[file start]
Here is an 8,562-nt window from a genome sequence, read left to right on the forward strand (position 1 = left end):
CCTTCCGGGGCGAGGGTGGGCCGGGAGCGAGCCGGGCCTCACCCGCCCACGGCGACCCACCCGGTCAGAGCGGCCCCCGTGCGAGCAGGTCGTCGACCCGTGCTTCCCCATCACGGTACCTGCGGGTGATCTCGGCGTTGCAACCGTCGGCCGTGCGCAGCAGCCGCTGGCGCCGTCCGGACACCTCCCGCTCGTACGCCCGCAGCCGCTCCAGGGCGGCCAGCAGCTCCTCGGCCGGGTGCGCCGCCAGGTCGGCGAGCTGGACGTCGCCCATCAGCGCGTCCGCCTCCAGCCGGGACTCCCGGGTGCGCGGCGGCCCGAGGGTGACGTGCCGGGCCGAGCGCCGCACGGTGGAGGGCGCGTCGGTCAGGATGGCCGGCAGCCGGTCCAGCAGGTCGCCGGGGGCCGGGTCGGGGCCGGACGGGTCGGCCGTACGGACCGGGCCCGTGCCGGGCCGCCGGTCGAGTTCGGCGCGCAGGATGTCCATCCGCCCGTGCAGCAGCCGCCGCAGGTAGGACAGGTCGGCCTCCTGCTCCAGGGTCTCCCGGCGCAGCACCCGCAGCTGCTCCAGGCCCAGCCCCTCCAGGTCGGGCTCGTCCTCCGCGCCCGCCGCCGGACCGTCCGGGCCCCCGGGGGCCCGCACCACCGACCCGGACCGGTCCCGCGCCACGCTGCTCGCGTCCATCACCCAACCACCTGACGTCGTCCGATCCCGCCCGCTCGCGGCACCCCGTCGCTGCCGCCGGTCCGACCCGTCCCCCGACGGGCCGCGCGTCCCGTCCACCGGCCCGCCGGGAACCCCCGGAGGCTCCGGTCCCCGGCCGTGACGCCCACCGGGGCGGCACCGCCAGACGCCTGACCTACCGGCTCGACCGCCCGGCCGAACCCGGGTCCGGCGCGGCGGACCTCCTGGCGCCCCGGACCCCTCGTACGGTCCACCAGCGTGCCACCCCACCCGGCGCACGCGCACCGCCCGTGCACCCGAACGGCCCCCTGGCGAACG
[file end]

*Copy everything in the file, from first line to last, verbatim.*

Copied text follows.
Here is an 8,562-nt window from a genome sequence, read left to right on the forward strand (position 1 = left end):
CCTTCCGGGGCGAGGGTGGGCCGGGAGCGAGCCGGGCCTCACCCGCCCACGGCGACCCACCCGGTCAGAGCGGCCCCCGTGCGAGCAGGTCGTCGACCCGTGCTTCCCCATCACGGTACCTGCGGGTGATCTCGGCGTTGCAACCGTCGGCCGTGCGCAGCAGCCGCTGGCGCCGTCCGGACACCTCCCGCTCGTACGCCCGCAGCCGCTCCAGGGCGGCCAGCAGCTCCTCGGCCGGGTGCGCCGCCAGGTCGGCGAGCTGGACGTCGCCCATCAGCGCGTCCGCCTCCAGCCGGGACTCCCGGGTGCGCGGCGGCCCGAGGGTGACGTGCCGGGCCGAGCGCCGCACGGTGGAGGGCGCGTCGGTCAGGATGGCCGGCAGCCGGTCCAGCAGGTCGCCGGGGGCCGGGTCGGGGCCGGACGGGTCGGCCGTACGGACCGGGCCCGTGCCGGGCCGCCGGTCGAGTTCGGCGCGCAGGATGTCCATCCGCCCGTGCAGCAGCCGCCGCAGGTAGGACAGGTCGGCCTCCTGCTCCAGGGTCTCCCGGCGCAGCACCCGCAGCTGCTCCAGGCCCAGCCCCTCCAGGTCGGGCTCGTCCTCCGCGCCCGCCGCCGGACCGTCCGGGCCCCCGGGGGCCCGCACCACCGACCCGGACCGGTCCCGCGCCACGCTGCTCGCGTCCATCACCCAACCACCTGACGTCGTCCGATCCCGCCCGCTCGCGGCACCCCGTCGCTGCCGCCGGTCCGACCCGTCCCCCGACGGGCCGCGCGTCCCGTCCACCGGCCCGCCGGGAACCCCCGGAGGCTCCGGTCCCCGGCCGTGACGCCCACCGGGGCGGCACCGCCAGACGCCTGACCTACCGGCTCGACCGCCCGGCCGAACCCGGGTCCGGCGCGGCGGACCTCCTGGCGCCCCGGACCCCTCGTACGGTCCACCAGCGTGCCACCCCACCCGGCGCACGCGCACCGCCCGTGCACCCGAACGGCCCCCTGGCGAACG